This is the first in a series of articles I’ll publish in the next few days on the story of the Gazelle Sports Car built in 1953 in Rumson, New Jersey by James “Jim” F. Craig and John Warren “Buz” Buzby. In early 1954, this car was re-badged as the Navajo Sports Car, and the location of planned car sales was switched from Rumson, New Jersey to Manhattan at 1871 Broadway, New York City.
It will be a treat to introduce you to the folks involved and the story of the car’s design, creation, and debut on our Forgotten Fiberglass website.
Ok gang…let’s begin.
Meet John Warren “Buz” Buzby:
Back on May 19th, 2008, I received an exciting e-mail that said the following:
My name is John Buzby and I was a partner along with James F. Craig in making the Gazelle. That was the original name. The Navajo was built in Rumson, New Jersey and was a hit in the 1954 New York Auto Show. What information would you like? Not a lot of pictures on hand, sad to say.
Wow! How lucky can a researcher like me get? I had to talk to Buz and learn the story about the Gazelle and Navajo. Boy this was going to be fun!
I quickly learned that the designer of the car was James F. “Jim” Craig of Rumson, New Jersey, and his young and enthusiastic partner at the time was none other than John Warren “Buz” Buzby – the person above who had contacted me via e-mail. We’ll discuss the history of each of these gentlemen in our next story, so today, let’s review the story of the Gazelle (as it was first known and named by “Buz”) from Ford Times Magazine, October 1953.
The Fiberglass Gazelle (Ford Times, October 1953)
The Fiberglass Gazelle
By Melvin Beck
James Craig, a Rumson, new Jersey automobile body shop operator, calls the car pictured above the Gazelle, and is turning out limited copies of it using frames and chassis of 1942, 1946, 1947, and 1948 Fords. In utilizing the frames, Craig lowers them two and a quarter inches, and equips them with special air shocks and a gyro skid control bar.
The car’s Mercury engine is fitted with:
a three-quarter cam
aluminum high compression heads
and twin “straight-through” exhausts
Craig develops 170 horsepower with this rig and considers the acceleration of the 1,500 pound car exceptional.
The fiberglass body is molded in a single piece, and the doors, trunk lid, fenders, and hood are then cut out by hand. The single-piece windshield is curved and the car’s hard top slides out of sight behind the seat. The doors, balanced on eight-pound loaded springs, telescope into the fenders at the touch of a button. Any bumps or scratches are easily repaired with a handy kit that is stored in the car.
The Gazelle will comfortably seat three persons, and use of the trunk compartment as a rumble seat will admit another passenger or two.
Thoughts on the article:
I asked Buz about the design of the car being so similar to a Jaguar XK120. He agreed, but didn’t think this was Jim’s original intention.
“Jim had started out wanting to design a fiberglass sports car using the foreign jobs as his source of inspiration. But looking at the finished product, it sure seemed like the XK120 played a big part in what he had in mind.”
I reviewed the 1953 Ford Times article with Buz and he set a couple of things straight as follows:
- A hardtop was never built for the car. Plans were to build a removable hardtop – either a Carson, Fiberglass, or convertible top – but nothing had been decided.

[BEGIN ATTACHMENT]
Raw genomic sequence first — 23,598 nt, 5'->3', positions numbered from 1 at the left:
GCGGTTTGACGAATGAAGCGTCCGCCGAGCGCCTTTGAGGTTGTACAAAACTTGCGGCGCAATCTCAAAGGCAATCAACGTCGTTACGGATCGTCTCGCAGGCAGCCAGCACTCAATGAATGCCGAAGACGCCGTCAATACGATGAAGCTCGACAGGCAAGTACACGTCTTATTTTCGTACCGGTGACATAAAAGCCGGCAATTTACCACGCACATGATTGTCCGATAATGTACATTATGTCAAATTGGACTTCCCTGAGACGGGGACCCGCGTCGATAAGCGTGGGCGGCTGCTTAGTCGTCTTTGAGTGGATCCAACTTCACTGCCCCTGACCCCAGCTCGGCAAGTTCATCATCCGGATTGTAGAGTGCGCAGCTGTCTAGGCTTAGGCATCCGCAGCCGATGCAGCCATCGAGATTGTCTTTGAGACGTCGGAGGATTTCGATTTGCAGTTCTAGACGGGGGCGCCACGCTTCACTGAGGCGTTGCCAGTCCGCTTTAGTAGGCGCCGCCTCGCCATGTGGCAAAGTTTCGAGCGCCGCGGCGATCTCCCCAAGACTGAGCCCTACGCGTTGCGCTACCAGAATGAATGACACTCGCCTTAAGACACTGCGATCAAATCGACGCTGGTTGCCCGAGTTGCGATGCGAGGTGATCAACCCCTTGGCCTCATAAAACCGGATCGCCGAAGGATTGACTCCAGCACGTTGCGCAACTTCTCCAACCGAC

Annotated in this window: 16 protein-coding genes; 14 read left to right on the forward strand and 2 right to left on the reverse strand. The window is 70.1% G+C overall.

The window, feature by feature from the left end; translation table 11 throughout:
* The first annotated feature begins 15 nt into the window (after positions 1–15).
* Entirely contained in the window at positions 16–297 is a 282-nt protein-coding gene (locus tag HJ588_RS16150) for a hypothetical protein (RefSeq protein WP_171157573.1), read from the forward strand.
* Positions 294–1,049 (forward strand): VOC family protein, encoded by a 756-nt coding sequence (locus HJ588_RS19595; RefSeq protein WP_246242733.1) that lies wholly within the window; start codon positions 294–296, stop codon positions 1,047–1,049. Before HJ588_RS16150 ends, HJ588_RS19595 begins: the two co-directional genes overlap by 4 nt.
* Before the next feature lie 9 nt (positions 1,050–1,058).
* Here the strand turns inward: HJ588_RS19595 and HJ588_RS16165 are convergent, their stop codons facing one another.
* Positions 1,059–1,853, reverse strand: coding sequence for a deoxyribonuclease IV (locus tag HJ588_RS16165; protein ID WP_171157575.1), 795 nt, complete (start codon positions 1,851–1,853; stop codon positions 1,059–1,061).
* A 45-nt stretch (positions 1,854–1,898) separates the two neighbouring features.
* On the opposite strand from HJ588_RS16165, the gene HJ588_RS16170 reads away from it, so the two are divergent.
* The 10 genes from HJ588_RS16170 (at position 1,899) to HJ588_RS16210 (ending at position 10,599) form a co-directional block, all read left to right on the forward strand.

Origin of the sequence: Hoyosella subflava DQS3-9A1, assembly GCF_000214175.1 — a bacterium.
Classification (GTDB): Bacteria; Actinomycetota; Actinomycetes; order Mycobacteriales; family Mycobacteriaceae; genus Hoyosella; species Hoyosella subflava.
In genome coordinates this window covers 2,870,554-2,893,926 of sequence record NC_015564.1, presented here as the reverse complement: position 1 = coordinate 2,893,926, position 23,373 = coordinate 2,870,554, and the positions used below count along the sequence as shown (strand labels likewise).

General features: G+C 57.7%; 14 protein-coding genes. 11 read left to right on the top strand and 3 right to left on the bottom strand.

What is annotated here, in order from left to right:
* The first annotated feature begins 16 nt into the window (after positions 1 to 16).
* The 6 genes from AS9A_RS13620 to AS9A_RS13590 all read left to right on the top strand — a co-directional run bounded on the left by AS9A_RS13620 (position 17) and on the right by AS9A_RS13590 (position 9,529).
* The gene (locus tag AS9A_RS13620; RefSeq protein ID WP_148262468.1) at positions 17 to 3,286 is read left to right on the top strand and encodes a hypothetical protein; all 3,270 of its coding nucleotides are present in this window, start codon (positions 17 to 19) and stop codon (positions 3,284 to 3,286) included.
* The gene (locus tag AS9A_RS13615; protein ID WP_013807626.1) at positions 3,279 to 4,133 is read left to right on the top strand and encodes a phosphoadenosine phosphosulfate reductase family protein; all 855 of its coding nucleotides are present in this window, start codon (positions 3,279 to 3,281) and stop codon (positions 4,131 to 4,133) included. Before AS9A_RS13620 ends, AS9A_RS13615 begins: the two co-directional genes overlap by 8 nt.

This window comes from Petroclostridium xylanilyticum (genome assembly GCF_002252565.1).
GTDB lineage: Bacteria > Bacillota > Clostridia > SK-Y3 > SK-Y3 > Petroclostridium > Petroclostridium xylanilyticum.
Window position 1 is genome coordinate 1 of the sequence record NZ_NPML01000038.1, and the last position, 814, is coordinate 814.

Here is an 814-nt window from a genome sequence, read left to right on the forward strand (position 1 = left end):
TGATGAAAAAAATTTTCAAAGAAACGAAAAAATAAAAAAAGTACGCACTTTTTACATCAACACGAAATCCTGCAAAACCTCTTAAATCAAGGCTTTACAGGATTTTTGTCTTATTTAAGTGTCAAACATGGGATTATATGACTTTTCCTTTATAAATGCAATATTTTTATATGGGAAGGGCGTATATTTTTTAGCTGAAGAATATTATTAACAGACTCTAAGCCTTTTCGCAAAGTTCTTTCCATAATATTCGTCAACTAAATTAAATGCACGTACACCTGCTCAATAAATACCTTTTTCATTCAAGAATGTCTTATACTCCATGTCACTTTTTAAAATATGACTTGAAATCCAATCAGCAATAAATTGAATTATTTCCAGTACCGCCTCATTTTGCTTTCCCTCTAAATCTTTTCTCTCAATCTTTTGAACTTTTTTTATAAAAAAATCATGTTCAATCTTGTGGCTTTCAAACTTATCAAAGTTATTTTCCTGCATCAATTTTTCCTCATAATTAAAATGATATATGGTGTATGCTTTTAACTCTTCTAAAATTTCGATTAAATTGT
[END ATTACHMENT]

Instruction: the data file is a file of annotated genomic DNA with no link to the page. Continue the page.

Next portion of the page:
- The rumble seat mentioned in the article was planned as well – but never built.
- The car didn’t have a trunk – at least to start. Buz thought they may have built a second car, and it might have had a trunk.
- The doors did not telescope into the fenders – nice idea though – and it was inspired by the design of the Kaiser Darrin doors.
- Jim was planning to sell fully-built cars as well as kits to build your own cars. They had a planned price of $900 for a kit, and the price set for a car was about $2100
- As far as Buz can recall, no advertising was ever created for the Gazelle. A brochure was made, though, for the Navajo in 1954.
In the Fall of 1953, Buz took the Gazelle to a car show at Asbury Park, New Jersey. Jim Craig did not attend the show. This was the only show that Buz can remember that the car was in – before it was re-badged as the Navajo in 1954 – more about that in a future story.
In late 1953, the car was sold to a Ford Dealership in New York City, and the car was re-badged as the Navajo Family Sports Car. Jim Craig was still going to supply the bodies and build the cars, but only this one car went to New York City and became the “Navajo.” The Navajo was shown to an excited crowd in the February 1954 World Motor Sports Show in New York City.
Jim and Buz built at least one finished car (Gazelle) and at least one additional body – maybe more. Since it was so long ago, Buz isn’t positive, but another car may have been built. These were completed before the “Navajo” debuted in the February 1954 auto show discussed above.
I look forward to sharing more about this nicely designed and built car in the near future. I think you’ll have a blast reviewing them in every way. And who knows….maybe one of you lucky car guys or gals out there might find a Navajo. If you did, it would be the first one known to survive, and “Buz’ would love to see it too, after so many years.
Hope you enjoyed the story, and until next time…
Glass on gang…
Click on the Images Below to View Larger Pictures
I was John Buzby’s oldest friend. We went back to the third grade together, and I remember well that car he was partners on, that they built in Rumson, N. J.
As I recall, a main interest in that car was that it had a fiberglass body, a material that some considered at that time to be fit for auto bodies.